ATHENS (AFP) - Greece expelled a second batch of migrants to Turkey on Friday (April 8) under a controversial EU deal to cut the numbers reaching Europe and defuse the continent's worst refugee crisis since World War II.
A police source on the island of Lesbos said 45 Pakistani men had been put on a Turkish ferry despite efforts by activists to stop the operation.
Three men jumped into the water and clung onto the ferry's anchor but were removed by Greek coast guards, an AFP stringer said.
Some 30 people also gathered at the port of Lesbos, chanting "Stop deportations", "EU, shame on you" and "Freedom for the refugees".
A second group of around 80 migrants is expected to leave Lesbos later Friday.
The first transfer of more than 200 people from the Greek islands of Lesbos and Chios to Turkey took place on Monday but a last-minute flurry of asylum applications by migrants desperate to avoid expulsion has since stalled the process.
The highly disputed March 18 EU accord with Ankara includes the shipping back to Turkish territory of migrants landing on the Greek islands, in a bid to dissuade people fleeing war and poverty from making the perilous crossing in flimsy boats.
For every Syrian refugee sent back to Turkey, one Syrian is supposed to be resettled in Europe.
In return for its cooperation, Turkey is to receive benefits including visa-free travel for its citizens to Europe, promised by June "at the latest".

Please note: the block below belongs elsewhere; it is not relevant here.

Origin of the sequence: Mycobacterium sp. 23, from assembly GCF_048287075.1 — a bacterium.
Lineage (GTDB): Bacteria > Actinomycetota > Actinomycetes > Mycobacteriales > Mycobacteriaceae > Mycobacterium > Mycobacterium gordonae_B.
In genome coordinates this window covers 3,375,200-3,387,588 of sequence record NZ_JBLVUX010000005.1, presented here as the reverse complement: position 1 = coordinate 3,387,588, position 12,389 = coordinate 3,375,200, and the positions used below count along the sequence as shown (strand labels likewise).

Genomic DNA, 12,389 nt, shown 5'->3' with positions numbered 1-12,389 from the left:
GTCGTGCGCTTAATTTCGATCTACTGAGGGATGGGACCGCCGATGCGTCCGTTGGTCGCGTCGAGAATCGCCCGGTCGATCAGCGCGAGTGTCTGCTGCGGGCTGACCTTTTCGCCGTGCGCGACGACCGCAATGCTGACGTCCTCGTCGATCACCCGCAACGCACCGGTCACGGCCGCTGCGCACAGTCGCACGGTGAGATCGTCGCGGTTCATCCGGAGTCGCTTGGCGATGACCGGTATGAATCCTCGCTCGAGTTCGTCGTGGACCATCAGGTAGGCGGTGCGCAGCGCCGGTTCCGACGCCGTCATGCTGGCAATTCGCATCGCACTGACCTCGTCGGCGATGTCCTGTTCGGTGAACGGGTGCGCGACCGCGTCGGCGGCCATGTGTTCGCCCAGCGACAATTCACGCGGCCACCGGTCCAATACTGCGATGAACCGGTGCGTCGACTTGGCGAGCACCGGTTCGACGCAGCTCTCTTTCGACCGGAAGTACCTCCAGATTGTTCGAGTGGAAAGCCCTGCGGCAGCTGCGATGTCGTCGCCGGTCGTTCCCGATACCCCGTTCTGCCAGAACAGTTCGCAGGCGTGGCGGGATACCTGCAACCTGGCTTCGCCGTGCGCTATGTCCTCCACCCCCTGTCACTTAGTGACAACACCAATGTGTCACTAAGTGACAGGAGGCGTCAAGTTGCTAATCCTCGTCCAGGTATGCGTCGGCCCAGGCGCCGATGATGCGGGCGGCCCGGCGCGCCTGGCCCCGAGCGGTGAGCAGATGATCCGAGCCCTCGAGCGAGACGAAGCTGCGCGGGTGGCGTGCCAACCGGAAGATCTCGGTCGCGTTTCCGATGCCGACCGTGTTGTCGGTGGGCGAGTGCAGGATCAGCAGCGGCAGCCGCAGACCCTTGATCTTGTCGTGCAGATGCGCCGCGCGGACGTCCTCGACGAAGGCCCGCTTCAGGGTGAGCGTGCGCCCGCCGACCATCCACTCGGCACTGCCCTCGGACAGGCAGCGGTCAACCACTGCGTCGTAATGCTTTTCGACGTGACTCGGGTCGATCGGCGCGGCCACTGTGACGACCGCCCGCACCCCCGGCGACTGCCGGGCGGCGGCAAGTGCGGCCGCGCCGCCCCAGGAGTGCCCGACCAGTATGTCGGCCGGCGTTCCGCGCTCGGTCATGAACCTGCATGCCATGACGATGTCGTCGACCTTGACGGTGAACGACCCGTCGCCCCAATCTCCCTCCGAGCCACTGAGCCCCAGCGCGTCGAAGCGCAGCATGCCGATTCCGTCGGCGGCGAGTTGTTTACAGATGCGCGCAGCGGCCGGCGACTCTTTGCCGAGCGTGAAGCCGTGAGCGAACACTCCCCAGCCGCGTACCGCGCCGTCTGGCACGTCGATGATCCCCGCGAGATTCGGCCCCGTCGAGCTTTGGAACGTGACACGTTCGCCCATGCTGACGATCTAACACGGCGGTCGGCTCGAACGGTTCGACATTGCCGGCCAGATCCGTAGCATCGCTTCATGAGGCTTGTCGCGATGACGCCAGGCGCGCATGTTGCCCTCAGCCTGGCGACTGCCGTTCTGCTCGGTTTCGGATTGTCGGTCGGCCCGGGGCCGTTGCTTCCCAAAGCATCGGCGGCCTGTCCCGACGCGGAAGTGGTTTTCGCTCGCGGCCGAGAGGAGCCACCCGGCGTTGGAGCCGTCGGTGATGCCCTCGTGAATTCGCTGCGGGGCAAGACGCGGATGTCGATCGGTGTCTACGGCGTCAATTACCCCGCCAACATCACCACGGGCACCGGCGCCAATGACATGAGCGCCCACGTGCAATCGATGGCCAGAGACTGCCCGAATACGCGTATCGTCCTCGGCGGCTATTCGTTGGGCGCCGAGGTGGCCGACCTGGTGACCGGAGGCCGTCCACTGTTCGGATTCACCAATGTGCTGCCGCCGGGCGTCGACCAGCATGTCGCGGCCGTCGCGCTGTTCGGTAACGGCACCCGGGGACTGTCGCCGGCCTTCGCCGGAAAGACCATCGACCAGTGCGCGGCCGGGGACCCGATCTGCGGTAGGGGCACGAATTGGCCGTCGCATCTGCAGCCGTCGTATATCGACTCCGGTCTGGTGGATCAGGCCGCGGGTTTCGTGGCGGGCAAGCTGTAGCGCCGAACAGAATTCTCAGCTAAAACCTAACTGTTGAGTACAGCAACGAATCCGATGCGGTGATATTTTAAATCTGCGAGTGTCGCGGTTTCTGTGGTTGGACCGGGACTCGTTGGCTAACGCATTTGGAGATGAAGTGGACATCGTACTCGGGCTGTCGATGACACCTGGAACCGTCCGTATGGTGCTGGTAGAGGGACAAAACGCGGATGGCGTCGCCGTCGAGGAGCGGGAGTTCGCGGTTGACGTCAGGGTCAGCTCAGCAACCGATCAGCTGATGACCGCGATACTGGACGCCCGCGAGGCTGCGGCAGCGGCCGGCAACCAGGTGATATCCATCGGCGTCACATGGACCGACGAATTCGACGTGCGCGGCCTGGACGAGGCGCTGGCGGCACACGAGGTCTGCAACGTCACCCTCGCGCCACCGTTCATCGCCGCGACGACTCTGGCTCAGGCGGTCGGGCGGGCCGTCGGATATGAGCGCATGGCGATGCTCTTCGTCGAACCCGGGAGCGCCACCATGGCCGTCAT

Ankara will also receive 6 billion euros in financial aid up to the end of 2018 for the 2.7 million Syrian refugees it is hosting.
But rights groups have sharply criticised the agreement, with Amnesty International claiming Turkey could not be considered a "safe country" for the return of refugees.
A Spanish far-left party filed a court complaint Thursday against acting Prime Minister Mariano Rajoy for "crimes against humanity" over his support for the accord.
And the combative Turkish President Recep Tayyip Erdogan on Thursday warned the EU that Ankara would drop the deal if Brussels failed to live up to its side of the bargain.
"There are precise conditions. If the European Union does not take the necessary steps, then Turkey will not implement the agreement," Mr Erdogan said in a speech at his presidential palace in Ankara.
Turkey's long-stalled accession process to join the EU is also supposed to be re-energised under the accord.
But Mr Marc Pierini, a visiting scholar at Carnegie Europe, said there were still a host of obstacles to be overcome before Ankara could join the 28-member bloc.
"The worst reading of the EU-Turkey deal would be to imagine that Turkey is about to get a 'discount' on EU membership conditions just because of the refugees," he said.
Mr Erdogan has argued Turkey deserves something in return for its commitment to Syrian refugees, on whom it has spent some US$10 billion since the Syrian conflict began in 2011.
"Some three million people are being fed on our budget," the President said.
"There have been promises but nothing has come for the moment," he added.
As the flow of migrants appears to be staunched, German Chancellor Angela Merkel, whose country took in 1.1 million asylum seekers last year, voiced cautious optimism.
"I am very happy today, however I know that we have not yet completed all the tasks before us," she told reporters during a meeting with French counterpart Francois Hollande.
Germany released data on Friday that showed a sharp decline in asylum requests in March, after several countries along the Balkan migrant route up from Greece closed their borders. The number of asylum applications dropped 66 per cent to 20,000 in March.
Meanwhile, the Vatican confirmed that Pope Francis would next week make a brief, unprecedented trip to Lesbos where thousands of migrants are facing potential deportation to Turkey under the deal.